Dr. Robert Anders โ€“ What Do I Need to Enroll in Nursing School?

I’m often asked, “What do I need to get into nursing school? Do I have to take a test?” Well, the first thing you need is an accredited high school diploma or a GED (general education degree). As for the second part of the question, the answer is: most of the time…yes. 

Most nursing schools require an assessment of English grammar and reading comprehension, along with some math skills. There are two common tests that schools typically use to determine that – the Test of Essential Academic Skills (TEAS) and the Health Information Systems, Inc. (HESI) A2 test. The score needed for admission will vary depending upon the type of nursing program you seek, and how many other candidates are competing for the available slots. Some programs also may ask you to write an essay about why you are interested in attending nursing school, or a similar topic. 

Additionally, they may require a personal interview. Since both of those elements can be highly subjective, I encourage you to ask the admissions representative how the essay and/or interview will be scored. While not all will actually provide specific evaluation criteria, it can be useful to understand how the school’s admissions committee uses this information to evaluate your application.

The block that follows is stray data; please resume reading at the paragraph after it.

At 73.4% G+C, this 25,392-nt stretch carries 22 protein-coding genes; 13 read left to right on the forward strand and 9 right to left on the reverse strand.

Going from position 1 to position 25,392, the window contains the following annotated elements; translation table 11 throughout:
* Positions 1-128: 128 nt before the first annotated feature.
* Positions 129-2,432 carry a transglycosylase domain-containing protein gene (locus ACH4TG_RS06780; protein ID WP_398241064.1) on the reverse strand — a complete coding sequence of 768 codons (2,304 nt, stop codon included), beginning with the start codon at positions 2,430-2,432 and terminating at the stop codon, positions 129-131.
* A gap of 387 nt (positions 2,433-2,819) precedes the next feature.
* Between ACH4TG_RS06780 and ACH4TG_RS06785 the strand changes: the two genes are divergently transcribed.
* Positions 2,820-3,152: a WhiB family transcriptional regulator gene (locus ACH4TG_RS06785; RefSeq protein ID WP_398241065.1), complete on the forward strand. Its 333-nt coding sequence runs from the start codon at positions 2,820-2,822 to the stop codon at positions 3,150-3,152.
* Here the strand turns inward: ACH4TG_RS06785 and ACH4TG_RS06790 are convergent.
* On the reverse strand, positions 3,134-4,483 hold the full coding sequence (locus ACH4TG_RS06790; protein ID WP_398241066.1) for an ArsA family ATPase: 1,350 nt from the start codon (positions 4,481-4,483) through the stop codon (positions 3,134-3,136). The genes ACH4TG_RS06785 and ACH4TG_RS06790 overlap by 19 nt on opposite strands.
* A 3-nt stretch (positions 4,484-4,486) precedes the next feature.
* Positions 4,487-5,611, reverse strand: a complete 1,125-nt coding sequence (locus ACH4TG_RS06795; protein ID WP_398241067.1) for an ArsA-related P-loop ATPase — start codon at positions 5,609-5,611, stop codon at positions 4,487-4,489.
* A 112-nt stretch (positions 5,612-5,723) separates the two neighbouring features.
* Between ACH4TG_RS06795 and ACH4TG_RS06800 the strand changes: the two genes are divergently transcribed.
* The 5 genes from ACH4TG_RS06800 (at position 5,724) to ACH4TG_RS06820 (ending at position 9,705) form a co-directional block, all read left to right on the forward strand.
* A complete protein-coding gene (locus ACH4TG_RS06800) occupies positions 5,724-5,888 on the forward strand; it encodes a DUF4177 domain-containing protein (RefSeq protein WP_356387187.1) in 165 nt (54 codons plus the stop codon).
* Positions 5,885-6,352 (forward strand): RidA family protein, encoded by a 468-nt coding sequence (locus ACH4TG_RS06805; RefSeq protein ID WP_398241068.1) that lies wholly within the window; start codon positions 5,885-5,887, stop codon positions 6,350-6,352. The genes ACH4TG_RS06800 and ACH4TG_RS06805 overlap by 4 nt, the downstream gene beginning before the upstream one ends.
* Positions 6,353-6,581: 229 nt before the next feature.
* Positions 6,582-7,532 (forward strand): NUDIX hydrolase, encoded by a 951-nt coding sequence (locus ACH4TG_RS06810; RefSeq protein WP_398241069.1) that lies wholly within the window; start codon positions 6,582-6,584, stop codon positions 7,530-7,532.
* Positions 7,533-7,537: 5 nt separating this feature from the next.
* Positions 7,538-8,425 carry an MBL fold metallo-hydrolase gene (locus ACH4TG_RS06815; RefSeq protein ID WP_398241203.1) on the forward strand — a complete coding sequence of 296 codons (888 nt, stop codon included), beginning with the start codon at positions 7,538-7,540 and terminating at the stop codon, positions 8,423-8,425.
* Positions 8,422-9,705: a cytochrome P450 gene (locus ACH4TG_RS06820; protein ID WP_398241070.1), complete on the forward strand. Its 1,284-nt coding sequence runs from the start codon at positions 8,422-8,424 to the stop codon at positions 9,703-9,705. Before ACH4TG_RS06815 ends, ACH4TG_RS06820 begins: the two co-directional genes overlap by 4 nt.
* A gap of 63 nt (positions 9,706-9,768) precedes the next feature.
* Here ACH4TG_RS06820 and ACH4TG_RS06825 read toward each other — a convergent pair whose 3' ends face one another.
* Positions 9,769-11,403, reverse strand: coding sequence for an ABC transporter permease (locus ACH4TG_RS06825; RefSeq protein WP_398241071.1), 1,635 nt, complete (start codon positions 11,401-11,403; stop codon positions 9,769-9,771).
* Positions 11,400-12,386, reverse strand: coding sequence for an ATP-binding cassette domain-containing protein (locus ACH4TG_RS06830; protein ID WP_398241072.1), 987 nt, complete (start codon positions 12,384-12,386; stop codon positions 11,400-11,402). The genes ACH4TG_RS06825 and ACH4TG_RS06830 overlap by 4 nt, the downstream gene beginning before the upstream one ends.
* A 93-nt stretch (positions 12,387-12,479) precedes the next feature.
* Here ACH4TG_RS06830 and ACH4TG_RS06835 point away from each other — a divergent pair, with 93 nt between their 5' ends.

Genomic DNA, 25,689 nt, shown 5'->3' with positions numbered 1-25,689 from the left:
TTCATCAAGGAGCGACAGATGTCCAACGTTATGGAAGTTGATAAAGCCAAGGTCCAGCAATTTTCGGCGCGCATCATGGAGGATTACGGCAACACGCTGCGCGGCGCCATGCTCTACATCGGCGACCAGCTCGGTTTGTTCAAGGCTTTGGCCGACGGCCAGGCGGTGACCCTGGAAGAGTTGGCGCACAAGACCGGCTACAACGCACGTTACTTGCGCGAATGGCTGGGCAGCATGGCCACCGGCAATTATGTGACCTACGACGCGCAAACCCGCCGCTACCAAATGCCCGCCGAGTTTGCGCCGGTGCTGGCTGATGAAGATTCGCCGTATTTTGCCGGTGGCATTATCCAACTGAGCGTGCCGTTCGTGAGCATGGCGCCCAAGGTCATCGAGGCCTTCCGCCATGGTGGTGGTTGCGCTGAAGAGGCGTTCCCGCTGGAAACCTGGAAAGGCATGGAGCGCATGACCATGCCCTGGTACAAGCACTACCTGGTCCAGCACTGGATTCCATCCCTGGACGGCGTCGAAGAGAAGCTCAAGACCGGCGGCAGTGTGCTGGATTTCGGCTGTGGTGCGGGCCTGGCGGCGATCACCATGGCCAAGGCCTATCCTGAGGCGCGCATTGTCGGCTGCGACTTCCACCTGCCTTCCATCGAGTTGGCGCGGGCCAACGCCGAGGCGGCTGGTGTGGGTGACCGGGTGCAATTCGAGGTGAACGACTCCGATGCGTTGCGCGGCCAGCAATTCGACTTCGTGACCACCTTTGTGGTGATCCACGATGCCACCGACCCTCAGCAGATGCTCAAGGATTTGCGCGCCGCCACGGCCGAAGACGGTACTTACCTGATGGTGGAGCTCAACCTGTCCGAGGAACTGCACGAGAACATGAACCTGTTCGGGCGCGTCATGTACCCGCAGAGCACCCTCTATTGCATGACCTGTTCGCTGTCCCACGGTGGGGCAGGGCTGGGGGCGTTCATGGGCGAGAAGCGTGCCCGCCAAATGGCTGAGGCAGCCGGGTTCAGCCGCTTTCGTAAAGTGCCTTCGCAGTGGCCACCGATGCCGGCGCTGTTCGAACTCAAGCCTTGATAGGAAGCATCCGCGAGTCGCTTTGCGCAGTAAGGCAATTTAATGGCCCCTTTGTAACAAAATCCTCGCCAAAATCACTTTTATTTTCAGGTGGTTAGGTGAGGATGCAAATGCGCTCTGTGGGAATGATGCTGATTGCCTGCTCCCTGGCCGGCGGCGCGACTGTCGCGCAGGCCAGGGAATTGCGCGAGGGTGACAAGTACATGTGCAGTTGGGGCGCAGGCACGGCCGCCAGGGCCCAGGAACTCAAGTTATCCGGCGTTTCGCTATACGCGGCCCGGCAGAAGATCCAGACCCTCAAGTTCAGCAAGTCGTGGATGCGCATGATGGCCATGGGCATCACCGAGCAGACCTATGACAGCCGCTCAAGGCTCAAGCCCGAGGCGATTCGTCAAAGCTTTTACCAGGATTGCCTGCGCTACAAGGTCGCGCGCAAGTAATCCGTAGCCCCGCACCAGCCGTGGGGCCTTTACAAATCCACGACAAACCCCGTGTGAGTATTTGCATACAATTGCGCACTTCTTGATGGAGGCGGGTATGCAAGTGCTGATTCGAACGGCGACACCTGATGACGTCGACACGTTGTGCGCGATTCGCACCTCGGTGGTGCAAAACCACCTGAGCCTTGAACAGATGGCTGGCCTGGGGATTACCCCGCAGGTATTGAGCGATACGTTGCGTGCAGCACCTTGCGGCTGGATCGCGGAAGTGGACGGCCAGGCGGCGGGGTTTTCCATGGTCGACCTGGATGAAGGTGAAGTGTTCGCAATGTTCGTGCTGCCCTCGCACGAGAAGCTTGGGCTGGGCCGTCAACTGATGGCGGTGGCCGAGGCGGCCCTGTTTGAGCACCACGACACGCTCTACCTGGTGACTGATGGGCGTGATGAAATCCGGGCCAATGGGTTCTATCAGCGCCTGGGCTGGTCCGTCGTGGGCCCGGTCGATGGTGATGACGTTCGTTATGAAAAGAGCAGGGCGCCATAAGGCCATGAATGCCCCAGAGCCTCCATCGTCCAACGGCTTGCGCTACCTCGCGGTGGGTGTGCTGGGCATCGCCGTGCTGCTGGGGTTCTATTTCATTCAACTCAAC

Many public college and university programs attract more applicants than the available spaces they have and may use a variety of these evaluations to rank applicants. In that case, you and other prospective students would be admitted in the order of your ranking. Private, for-profit schools typically have three or four class starts each year so they usually don’t have waiting lists. 

If your goal is to obtain your nursing license in a relatively short period of time, the for-profit route could be right for you. If you’d like to learn more about your options, you can start by visiting www.fortis.edu

Experienced with diverse minority groups, Dr. Anders is a funded researcher by the National Institute of Health in minority health disparities.

Tags: nursing

Dr. Robert L. Anders

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